A Noblesse Oblige Recovery

Good to know the markets are starting to stabilize. Good to know there are green shoots here and there. But did we have any idea about the disgusting lime-green Brooks Brothers character of those so-called shoots?

My Los Angeles Times yesterday led with the news that the recent rise in consumer spending has two main components, both ominous: (1) purchases by the very wealthiest Americans, and (2) purchases made by much poorer homeowning Americans whose new “disposable” incomes come from the fact that they just recently stopped paying their mortgage lenders. Moreover, writes Times reporter Don Lee, most recent job growth has involved mainly less-skilled, lower-income workers: presumably the casual employees (the word used to be “servants”) of the upper crust.

Read all about it here.

Mind you, I don’t what to be churlish about this. I welcome the return of the overprivileged to their bespoke tailors and private-order cobblers, their art dealers, their yacht builders, their portrait painters, and what have you. Lee reports that home theater systems costing as much as $150,000 have begun moving briskly.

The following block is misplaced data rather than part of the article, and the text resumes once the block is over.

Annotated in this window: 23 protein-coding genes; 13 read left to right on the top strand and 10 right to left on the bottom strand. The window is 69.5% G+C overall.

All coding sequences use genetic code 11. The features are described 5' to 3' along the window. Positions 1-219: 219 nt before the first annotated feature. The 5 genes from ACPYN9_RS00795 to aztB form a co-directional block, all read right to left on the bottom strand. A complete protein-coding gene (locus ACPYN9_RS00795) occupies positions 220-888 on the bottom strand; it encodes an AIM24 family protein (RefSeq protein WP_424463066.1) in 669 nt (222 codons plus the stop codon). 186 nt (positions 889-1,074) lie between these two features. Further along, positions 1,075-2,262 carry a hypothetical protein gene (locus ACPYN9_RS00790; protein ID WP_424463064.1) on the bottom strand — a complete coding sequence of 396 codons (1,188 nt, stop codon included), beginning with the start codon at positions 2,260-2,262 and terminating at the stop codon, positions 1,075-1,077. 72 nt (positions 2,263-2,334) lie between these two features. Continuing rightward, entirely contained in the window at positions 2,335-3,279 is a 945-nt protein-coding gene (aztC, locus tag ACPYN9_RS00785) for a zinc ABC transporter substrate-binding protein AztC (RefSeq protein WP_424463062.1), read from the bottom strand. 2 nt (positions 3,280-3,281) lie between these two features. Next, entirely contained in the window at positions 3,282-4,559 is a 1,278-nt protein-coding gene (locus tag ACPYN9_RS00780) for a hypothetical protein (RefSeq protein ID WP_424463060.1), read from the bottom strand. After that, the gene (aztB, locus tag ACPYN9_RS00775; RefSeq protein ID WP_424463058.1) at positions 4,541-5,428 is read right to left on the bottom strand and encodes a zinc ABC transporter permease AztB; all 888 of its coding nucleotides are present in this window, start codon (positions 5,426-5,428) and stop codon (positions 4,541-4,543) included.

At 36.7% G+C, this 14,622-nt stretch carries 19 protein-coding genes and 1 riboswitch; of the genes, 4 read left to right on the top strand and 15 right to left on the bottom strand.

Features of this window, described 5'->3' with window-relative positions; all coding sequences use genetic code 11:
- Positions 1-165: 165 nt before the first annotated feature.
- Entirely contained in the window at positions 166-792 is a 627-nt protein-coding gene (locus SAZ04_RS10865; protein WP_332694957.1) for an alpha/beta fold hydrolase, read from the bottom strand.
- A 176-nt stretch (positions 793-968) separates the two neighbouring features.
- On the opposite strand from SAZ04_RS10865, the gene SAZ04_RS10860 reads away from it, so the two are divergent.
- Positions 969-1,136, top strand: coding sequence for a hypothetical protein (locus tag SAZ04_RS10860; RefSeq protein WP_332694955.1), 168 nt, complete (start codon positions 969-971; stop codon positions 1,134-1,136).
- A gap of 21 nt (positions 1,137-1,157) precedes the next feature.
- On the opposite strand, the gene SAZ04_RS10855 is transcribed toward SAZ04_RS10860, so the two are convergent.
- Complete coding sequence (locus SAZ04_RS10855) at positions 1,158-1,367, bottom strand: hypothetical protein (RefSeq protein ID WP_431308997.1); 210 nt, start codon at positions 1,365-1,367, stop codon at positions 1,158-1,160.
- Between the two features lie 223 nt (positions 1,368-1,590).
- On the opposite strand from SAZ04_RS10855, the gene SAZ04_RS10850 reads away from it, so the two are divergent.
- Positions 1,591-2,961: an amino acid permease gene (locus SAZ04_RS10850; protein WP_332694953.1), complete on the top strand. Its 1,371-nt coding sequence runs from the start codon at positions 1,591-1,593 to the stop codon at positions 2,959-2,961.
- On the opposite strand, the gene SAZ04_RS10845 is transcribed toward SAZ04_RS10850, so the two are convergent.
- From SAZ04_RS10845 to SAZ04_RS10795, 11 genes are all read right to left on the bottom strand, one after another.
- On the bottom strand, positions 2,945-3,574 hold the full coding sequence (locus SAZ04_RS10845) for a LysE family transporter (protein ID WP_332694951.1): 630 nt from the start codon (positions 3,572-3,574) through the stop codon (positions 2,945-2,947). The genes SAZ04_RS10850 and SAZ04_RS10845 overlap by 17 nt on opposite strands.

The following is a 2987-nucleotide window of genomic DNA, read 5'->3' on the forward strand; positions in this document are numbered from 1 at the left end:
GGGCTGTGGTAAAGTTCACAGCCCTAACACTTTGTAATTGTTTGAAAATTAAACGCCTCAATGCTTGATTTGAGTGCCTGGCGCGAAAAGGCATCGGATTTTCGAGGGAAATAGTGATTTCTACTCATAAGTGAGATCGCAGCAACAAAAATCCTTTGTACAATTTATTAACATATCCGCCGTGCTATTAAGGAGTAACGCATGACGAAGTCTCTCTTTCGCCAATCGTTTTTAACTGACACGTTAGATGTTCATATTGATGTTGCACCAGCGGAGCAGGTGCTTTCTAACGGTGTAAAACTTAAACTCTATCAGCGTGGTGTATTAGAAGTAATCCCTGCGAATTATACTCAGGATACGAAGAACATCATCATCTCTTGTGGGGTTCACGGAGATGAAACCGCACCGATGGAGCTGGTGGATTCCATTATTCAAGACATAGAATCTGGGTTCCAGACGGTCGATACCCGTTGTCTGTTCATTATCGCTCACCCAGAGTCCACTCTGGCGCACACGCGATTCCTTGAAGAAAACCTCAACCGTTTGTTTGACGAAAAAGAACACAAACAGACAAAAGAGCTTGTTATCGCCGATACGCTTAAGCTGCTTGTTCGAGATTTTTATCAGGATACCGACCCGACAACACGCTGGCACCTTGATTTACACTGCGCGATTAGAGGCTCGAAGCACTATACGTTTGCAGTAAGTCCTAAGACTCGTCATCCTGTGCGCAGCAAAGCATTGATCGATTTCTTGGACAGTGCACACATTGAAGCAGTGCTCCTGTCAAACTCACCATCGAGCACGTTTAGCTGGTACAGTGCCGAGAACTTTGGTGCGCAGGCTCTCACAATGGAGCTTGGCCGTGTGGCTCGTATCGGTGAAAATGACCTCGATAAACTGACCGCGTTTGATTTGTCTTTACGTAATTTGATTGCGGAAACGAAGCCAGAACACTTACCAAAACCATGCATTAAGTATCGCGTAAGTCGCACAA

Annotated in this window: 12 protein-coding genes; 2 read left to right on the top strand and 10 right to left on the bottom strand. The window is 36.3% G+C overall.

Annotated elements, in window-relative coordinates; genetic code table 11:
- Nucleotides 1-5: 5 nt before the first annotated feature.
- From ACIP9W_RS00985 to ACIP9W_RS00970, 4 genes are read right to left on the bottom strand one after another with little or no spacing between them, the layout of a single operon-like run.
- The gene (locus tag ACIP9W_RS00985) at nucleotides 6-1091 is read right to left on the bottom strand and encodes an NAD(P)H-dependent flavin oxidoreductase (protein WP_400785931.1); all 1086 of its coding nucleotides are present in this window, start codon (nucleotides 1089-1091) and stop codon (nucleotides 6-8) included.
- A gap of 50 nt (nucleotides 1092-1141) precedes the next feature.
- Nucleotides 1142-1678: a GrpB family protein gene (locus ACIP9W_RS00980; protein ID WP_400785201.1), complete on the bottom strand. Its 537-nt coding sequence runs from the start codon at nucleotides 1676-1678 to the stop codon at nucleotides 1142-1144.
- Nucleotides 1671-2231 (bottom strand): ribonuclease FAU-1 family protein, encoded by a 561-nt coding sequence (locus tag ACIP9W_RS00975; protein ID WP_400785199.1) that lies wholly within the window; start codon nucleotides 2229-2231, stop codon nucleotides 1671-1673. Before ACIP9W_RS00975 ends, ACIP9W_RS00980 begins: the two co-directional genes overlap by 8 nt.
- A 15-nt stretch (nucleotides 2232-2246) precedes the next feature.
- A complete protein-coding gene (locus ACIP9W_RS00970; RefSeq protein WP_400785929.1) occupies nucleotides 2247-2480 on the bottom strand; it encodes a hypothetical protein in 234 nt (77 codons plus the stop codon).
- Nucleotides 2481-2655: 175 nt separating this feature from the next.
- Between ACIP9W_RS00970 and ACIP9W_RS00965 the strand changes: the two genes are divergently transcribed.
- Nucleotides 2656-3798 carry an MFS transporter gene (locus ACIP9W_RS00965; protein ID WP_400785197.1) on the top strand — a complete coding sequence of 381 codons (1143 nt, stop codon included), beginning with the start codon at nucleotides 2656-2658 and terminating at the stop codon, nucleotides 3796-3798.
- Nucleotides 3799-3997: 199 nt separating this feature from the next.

But think about how poisonous this is in the overall scheme of things. Even before the collapse of the past two years, the wealthiest consumers had a disproportionate impact, with 20% of top income households accounting for 40% of all consumer purchases. But now, my dears, a whole lot more of our feeble hopes for some kind of future growth will rest upon the whims of those whom the laissez-faire gods have smiled upon—or even French-kissed. All the others who have gone back to swiping their credit cards are spending their meager savings or even spending on the pure illusion that they’re about to get a job or a raise.

And meanwhile, let it be noted that all possible provisions in the still-pending “financial regulatory reform” bill that might have checked such things as misleading and predatory car loans and payday/cash advance loans offered to the pure illusionists have now been stripped away.

As always, Jeremiah gets it exactly right:

For scoundrels are found among my people;they take over the goods of others.
Like fowlers they set a trap human beings.
Like a cage full of birds, their houses are full of treachery; therefore they have become great and rich—they have grown fat and sleek,
they know no limits in deeds of wickedness. (5:26-28)

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